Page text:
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Eps 7: Bedouins


A number of additional Bedouin tribes reside in Saudi Arabia.
The city Arabic dialect shares with the Bedouin dialects gal 'to say' (qala); they also represent the bulk of modern urban dialects ( Koinés ), such as those of Oran and Algiers .
The Egyptian government did not see the land as belonging to Bedouin tribes, but rather as a state property.

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Tracy Bryant

Tracy Bryant

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The Bedouin are occasionally used to refer to a group of people in the Middle East and North Africa, especially in Iraq and Syria. They represent the majority of the population in the areas they inhabit, which are large, nomadic or former nomads with a lifestyle. The changes brought about by the discovery and development of oil fields in this region have led many of them to live a modern urban lifestyle accompanied by the attraction of material prosperity.
Bedouins are the second settlers in northern and central Arabia to claim descendants of Ishmael, known as Qayis. They are Arabs and desert nomads who come from and continue to live in the desert regions of the Middle East and North Africa, particularly in Iraq and Syria. Bedouin populations are widespread in Iraq, Syria, Lebanon, Jordan, Yemen, Egypt, Saudi Arabia, Qatar, Bahrain, Kuwait, Oman and Yemen.
Most Bedouin are herders who migrate from the desert during the rainy season and move to farmed land. They live in the deserts, feed on rain crops, and inhabit areas that receive less than 5 centimetres of rain a year. Sometimes, they rely on pastures that feed on morning dew instead of rain to provide water for their animals.
Traditionally, the Bedouin tribes are classified according to the species that make up their livelihood.
Sheep and goat nomads have a small reach, stay in the cultivation areas and stay away from the agricultural and pastoral areas of the desert. The camel nomads occupied a vast area and were organized into two groups, the camels and the Bedouins, each with their own language, culture and religion. Since 6000 BC, the southern edge of the arid Syrian steppe has been inhabited by agricultural herdsmen.
There are many livestock farming societies that lived in the region at that time, but there is no evidence for the existence of many of them. Assyrian neighbours to the north are characterised by the presence of domesticated camels and the use of camel farming in agriculture. Around 850 BC, a people known as Raab, the ancestors of modern Arabs, established a network of oasis settlements and pastoral camps.
The Assyrians called the Bedouins Qedarites or Arabaa, a name that is still used for them today. The Bedouins were the descendants of the Naqab, to whom they were referred by the name of their ancient neighbors, the Nubians, in the north.
They are a semi-nomadic community that has historically engaged in livestock farming, pastoral and agriculture, as well as fishing, hunting and hunting.
Of the 92,000 Bedouins who lived in the Negev in 1947, only 11,500 remain today, according to the Israel Antiquities Authority. Palestinian Arabs identified mainly as Arabs from the West Bank, Gaza Strip, East Jerusalem and the Golan Heights. In Orientalist historiography, they are called "Nege v'Bedouins" and until recently have remained largely unaffected by changes from outside. The term "BedOUin" has been used for a nomadic way of life since at least the late 19th century, particularly in Egypt, Jordan and Lebanon.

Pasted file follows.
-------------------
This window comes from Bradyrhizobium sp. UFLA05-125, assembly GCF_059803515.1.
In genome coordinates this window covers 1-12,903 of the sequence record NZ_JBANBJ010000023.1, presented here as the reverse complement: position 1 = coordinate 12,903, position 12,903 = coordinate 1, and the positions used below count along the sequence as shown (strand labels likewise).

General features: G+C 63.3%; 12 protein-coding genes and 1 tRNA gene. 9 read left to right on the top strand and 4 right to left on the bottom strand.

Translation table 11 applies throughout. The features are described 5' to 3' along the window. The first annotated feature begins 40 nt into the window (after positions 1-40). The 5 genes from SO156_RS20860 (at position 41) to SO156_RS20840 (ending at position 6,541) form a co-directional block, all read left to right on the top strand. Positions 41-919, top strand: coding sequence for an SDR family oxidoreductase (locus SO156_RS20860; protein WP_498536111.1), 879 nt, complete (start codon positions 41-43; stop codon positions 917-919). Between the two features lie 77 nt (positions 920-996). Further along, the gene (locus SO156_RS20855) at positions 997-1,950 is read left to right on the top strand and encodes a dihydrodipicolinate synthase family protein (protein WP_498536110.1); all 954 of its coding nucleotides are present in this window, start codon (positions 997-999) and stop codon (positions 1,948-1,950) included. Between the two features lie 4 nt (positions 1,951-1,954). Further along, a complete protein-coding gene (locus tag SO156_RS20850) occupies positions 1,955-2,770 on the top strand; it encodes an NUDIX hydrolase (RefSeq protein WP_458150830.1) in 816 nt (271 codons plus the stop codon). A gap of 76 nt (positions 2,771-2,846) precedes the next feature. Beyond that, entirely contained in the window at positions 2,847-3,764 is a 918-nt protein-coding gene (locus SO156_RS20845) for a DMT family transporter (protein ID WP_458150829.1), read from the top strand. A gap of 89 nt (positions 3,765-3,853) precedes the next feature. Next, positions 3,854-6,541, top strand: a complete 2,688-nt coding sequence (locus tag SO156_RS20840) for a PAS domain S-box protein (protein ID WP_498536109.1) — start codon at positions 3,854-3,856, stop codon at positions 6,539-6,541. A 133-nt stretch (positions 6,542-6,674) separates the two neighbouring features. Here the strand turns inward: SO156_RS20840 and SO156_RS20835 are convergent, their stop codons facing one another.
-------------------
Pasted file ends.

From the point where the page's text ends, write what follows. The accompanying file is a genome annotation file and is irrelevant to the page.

In the 1950s and 1960s, Bedouin in the Midwest and Asia began to abandon traditional nomadic life in response to shrinking heat zones and growing populations and settle in cities in Midwest Asia. But recent scientists have challenged the notion that they are petrified as a reflection of an immutable desert culture.
Oil-producing Arab states Saudi Arabia, Kuwait, and the United Arab Emirates have also pushed most Bedouin to settle. Likewise, their oil production has led most Bedouin to settle. The Arab state that produces oil - the Middle East and North Africa or the Arabian Peninsula.
Moroccans speak the Hassaniyya dialect, and Levant residents speak Bedawi Arabic. Bedouin speak a dialect similar to that of the people of Morocco, Algeria, Tunisia, Egypt, Libya, Jordan, Lebanon, Syria, Yemen, Iraq and Yemen.
Like other Arabs, Bedouins speak various dialects of Arabic, which belong to the Semitic language group. The other living language of this group is Arabic of the Middle East and North Africa, as well as the languages of Africa and South Asia. In 6000 BC, farmers and shepherds inhabited the southern edge of a dry Syrian steppe.
Semitic speakers born in the Middle East and North Africa, Africa and South Asia, as well as in Europe and Asia.
In the Middle East, non-Arab speaking nomads who are Bedouin live, and this group generally prefers the name Fedaan Bedoinen. The term "Bedouin" is traditionally used to distinguish between those who work on farms, live in cities, or earn a living by raising cattle.
Arab culture considers the Bedouins to be ideal Arabs, and since there is no resistance to Bedu Hadar specifically in the Arab cultural tradition, it is questionable whether the non-Arab-speaking shepherds of the Middle East should be called "Bedou in" or "Arab" in general. In many parts of Africa and the Arabian Peninsula, such as Algeria, Egypt, Jordan, Morocco, Saudi Arabia and Tunisia, there are bedOUin societies that live in the rain - that is, in feed cultivation.